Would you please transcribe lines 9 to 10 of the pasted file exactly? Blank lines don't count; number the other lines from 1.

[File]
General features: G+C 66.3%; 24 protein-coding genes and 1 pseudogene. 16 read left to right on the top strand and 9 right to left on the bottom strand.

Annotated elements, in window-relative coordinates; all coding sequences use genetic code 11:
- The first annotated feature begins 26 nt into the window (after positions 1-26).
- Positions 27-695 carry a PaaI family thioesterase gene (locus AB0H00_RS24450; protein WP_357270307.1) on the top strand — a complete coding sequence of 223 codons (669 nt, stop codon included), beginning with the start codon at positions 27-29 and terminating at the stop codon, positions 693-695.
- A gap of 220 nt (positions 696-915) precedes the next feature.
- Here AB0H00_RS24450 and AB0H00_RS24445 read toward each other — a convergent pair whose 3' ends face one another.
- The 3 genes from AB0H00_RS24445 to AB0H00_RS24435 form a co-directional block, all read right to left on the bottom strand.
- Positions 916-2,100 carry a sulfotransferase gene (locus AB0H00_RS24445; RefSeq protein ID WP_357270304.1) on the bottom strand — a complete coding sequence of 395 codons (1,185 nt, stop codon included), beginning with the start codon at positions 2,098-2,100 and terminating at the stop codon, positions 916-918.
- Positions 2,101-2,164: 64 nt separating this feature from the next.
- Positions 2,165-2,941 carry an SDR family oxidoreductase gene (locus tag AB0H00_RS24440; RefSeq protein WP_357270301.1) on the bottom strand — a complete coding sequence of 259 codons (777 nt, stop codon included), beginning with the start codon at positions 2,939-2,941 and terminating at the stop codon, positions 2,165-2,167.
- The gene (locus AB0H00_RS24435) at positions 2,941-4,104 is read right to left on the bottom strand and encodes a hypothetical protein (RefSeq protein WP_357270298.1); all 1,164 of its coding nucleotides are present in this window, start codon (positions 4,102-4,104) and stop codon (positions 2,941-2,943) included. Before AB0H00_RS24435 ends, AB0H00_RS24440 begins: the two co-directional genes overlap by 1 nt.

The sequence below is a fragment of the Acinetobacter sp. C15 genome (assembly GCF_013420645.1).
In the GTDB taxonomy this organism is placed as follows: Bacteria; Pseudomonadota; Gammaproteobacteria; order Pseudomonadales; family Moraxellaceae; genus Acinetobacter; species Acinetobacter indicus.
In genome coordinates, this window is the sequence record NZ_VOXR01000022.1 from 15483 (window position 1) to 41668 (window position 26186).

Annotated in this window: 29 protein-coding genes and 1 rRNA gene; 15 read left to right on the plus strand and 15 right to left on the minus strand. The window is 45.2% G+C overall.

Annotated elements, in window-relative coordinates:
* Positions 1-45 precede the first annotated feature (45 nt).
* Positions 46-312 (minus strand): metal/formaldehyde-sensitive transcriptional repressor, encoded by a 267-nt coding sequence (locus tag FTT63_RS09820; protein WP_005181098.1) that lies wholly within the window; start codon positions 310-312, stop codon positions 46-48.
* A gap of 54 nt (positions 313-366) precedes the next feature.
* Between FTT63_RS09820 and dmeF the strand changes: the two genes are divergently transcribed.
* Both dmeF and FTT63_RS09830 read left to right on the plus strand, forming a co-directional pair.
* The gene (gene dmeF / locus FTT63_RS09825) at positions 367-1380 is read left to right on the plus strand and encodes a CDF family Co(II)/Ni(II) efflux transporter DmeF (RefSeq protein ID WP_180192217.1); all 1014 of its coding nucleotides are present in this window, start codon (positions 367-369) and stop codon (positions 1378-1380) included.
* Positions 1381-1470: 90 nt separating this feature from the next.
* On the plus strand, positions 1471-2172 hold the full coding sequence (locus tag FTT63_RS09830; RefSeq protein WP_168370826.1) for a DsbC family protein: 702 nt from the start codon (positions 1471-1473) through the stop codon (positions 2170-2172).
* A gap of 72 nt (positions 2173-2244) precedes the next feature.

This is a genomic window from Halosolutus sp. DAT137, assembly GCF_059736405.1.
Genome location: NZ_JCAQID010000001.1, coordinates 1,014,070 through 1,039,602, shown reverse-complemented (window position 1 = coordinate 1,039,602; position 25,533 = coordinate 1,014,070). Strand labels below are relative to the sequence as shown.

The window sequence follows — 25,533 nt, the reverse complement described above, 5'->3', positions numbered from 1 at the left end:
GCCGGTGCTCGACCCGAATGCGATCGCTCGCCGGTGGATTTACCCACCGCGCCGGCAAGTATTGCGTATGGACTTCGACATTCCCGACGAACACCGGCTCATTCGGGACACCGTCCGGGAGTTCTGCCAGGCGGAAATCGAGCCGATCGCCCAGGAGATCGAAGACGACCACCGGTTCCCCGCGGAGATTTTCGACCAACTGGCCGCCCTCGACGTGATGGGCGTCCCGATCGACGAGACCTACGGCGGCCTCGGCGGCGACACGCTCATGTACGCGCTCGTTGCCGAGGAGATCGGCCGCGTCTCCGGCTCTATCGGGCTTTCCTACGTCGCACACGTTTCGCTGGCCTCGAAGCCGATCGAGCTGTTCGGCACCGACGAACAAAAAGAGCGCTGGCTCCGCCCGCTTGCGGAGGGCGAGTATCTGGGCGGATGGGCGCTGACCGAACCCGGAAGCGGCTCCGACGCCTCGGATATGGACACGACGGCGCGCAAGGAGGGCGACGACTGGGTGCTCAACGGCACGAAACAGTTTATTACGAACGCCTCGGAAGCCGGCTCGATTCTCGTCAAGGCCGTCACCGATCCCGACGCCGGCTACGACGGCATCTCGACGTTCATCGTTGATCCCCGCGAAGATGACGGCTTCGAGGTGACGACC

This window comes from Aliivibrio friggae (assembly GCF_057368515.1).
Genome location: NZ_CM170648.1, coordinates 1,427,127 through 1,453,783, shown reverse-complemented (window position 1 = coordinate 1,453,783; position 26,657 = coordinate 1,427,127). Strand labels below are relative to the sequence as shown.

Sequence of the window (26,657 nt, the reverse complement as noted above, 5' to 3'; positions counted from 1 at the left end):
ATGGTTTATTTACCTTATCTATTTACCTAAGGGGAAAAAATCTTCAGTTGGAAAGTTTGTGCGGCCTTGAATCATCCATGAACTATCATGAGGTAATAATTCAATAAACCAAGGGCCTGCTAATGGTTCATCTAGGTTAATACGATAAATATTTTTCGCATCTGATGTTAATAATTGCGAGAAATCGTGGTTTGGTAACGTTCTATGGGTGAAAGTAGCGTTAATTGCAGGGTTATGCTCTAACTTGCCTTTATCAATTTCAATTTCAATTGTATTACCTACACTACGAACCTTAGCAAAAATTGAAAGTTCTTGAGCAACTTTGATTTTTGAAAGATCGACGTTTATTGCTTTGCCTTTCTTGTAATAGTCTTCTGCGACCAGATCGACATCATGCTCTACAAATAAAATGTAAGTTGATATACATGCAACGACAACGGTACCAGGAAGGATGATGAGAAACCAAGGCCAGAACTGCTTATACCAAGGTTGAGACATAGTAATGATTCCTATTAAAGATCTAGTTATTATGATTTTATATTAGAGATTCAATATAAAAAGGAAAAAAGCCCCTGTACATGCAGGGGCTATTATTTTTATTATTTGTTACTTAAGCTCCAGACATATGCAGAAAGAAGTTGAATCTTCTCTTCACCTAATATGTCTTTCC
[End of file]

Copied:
- Positions 2,101-2,164: 64 nt separating this feature from the next.
- Positions 2,165-2,941 carry an SDR family oxidoreductase gene (locus tag AB0H00_RS24440; RefSeq protein WP_357270301.1) on the bottom strand — a complete coding sequence of 259 codons (777 nt, stop codon included), beginning with the start codon at positions 2,939-2,941 and terminating at the stop codon, positions 2,165-2,167.